# Tail recursion in ruby - what's the difference between these two implementations?

I'm new to Ruby and just started to pick up the language a couple of days back. As an exercise, I tried to implement a simple quicksort

``````class Sort
def swap(i,j)
@data[i], @data[j] = @data[j], @data[i]
end

def quicksort(lower=0, upper = @data.length - 1)
return nil if lower >= upper
m = lower
i = 0
((lower+1)..upper).each do |i|
swap(++m, i) if @data[i] < @data[lower]
end

swap(m, lower)

quicksort1(lower, m -1)
quicksort1(m+1, upper)
end
end
``````

Calling quicksort on say 10000 integers gives me a stack-level error. After googling, I figured out that tail-recursion isn't supported yet in Ruby (kind of). But then I found the following snippet (from here)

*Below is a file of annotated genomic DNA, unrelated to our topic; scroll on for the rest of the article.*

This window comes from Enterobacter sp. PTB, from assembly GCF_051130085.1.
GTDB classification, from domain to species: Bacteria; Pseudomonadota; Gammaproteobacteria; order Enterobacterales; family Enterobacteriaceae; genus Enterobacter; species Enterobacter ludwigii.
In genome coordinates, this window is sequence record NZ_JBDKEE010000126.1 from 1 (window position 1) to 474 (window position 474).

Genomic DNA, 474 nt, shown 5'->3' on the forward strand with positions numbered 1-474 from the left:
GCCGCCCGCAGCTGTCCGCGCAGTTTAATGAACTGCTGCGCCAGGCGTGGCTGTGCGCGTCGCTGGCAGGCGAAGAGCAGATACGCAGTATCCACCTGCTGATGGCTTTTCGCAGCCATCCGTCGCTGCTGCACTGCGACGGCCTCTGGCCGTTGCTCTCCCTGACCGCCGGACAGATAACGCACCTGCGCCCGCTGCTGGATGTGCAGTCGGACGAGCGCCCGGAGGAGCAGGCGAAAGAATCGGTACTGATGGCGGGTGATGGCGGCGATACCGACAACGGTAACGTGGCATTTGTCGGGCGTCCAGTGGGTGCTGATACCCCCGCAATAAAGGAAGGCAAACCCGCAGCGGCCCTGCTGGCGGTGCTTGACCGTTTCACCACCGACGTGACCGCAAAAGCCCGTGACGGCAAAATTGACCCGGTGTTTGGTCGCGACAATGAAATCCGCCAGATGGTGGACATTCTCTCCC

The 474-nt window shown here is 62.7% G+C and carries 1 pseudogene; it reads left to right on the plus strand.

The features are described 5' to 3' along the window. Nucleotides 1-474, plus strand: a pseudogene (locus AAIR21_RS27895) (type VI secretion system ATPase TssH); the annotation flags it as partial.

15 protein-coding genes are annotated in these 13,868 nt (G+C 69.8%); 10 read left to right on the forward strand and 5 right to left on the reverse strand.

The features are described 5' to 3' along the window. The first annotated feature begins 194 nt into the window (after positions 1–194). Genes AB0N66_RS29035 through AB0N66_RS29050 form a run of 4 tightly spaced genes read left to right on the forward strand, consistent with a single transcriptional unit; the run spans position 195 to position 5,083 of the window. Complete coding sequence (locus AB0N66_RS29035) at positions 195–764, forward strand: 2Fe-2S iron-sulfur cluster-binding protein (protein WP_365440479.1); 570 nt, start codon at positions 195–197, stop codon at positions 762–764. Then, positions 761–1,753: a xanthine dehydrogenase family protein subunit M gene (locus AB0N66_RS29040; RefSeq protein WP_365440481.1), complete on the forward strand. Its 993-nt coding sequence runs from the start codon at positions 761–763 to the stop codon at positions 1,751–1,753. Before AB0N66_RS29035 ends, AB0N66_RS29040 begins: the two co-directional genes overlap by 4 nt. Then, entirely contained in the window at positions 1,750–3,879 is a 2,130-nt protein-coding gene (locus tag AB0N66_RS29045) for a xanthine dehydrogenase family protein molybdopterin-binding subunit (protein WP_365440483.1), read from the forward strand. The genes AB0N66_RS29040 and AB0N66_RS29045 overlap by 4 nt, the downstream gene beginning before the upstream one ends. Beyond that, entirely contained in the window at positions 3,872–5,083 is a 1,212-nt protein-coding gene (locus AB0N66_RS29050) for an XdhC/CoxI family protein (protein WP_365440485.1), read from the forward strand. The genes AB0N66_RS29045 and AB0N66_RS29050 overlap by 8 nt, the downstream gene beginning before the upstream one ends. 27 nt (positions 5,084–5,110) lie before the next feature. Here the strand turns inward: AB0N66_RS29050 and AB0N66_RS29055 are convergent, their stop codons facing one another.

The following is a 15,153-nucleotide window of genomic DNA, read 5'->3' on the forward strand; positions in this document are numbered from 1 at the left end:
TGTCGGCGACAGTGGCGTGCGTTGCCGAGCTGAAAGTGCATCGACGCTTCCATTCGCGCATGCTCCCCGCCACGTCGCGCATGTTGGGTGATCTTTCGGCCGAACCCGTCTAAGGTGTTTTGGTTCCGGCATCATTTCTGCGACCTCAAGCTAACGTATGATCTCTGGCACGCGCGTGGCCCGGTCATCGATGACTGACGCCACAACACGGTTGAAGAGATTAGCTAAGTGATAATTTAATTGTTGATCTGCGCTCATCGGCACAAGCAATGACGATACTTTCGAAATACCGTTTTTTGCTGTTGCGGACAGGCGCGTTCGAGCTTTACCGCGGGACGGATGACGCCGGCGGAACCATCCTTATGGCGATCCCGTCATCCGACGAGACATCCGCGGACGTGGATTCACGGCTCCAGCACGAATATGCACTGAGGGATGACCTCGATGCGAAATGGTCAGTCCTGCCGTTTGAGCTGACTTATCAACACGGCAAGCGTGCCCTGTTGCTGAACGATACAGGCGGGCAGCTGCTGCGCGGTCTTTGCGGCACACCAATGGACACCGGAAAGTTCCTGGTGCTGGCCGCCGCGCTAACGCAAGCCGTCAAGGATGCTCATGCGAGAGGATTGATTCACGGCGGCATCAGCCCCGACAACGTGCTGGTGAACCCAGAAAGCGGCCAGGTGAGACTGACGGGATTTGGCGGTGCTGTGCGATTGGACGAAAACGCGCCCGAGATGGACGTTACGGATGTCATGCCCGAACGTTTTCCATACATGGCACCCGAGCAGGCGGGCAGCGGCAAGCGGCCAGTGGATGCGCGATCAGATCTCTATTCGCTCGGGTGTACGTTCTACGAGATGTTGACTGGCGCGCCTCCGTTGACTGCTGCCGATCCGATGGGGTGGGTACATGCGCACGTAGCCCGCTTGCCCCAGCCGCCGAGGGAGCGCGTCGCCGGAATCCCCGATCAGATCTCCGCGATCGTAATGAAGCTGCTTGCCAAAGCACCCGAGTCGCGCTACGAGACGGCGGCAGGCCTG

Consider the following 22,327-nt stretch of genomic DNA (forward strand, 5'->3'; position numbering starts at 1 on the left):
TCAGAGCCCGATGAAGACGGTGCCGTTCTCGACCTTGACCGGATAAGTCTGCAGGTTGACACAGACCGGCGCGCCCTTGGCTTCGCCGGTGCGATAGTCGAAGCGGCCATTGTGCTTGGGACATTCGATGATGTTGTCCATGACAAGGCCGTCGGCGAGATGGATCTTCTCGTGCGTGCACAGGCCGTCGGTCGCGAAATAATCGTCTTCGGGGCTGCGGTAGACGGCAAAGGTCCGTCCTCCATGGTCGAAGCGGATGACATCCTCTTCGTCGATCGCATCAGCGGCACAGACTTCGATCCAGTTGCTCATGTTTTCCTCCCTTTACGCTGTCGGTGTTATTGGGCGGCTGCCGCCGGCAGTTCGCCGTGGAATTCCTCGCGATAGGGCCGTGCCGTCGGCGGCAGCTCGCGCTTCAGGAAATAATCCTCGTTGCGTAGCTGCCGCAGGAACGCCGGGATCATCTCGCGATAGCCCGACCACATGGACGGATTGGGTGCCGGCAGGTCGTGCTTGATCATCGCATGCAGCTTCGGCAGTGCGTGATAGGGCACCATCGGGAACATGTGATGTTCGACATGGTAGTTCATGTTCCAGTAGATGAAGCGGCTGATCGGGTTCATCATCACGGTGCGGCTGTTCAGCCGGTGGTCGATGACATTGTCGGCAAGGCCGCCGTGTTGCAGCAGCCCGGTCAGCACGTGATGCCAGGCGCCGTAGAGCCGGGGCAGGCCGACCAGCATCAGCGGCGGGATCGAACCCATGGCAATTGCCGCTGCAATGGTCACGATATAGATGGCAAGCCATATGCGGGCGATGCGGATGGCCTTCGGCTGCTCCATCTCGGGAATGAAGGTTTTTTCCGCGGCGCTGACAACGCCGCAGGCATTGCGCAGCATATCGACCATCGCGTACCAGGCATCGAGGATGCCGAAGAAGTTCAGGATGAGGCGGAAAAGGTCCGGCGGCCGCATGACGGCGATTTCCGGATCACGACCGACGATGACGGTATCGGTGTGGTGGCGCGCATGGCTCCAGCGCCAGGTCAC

``````def qs(v)
return v if v.nil? or v.length <= 1
less, more = v[1..-1].partition { |i| i < v[0] }
qs(less) + [v[0]] + qs(more)
end
``````

Running the second snippet works perfectly well even with a million integers. Yet, as far as I can tell, there's tail recursion at the end. So what am I not understanding here?

-
You don't need `i = 0`. –  Andrew Grimm May 23 '11 at 23:41

The reason that the first method overflows the stack, but the second one does not is that the first method recurses much deeper than the second (linearly instead of logarithmically) because of a bug (`++m` just applies the unary + operator to `m` twice - it does not actually do anything to `m`).
Fascinating observation. It appears that you can write an arbitrary number of unary operators to a number: `1+++++++++2` is 3 –  Eric Hu Sep 6 '11 at 2:18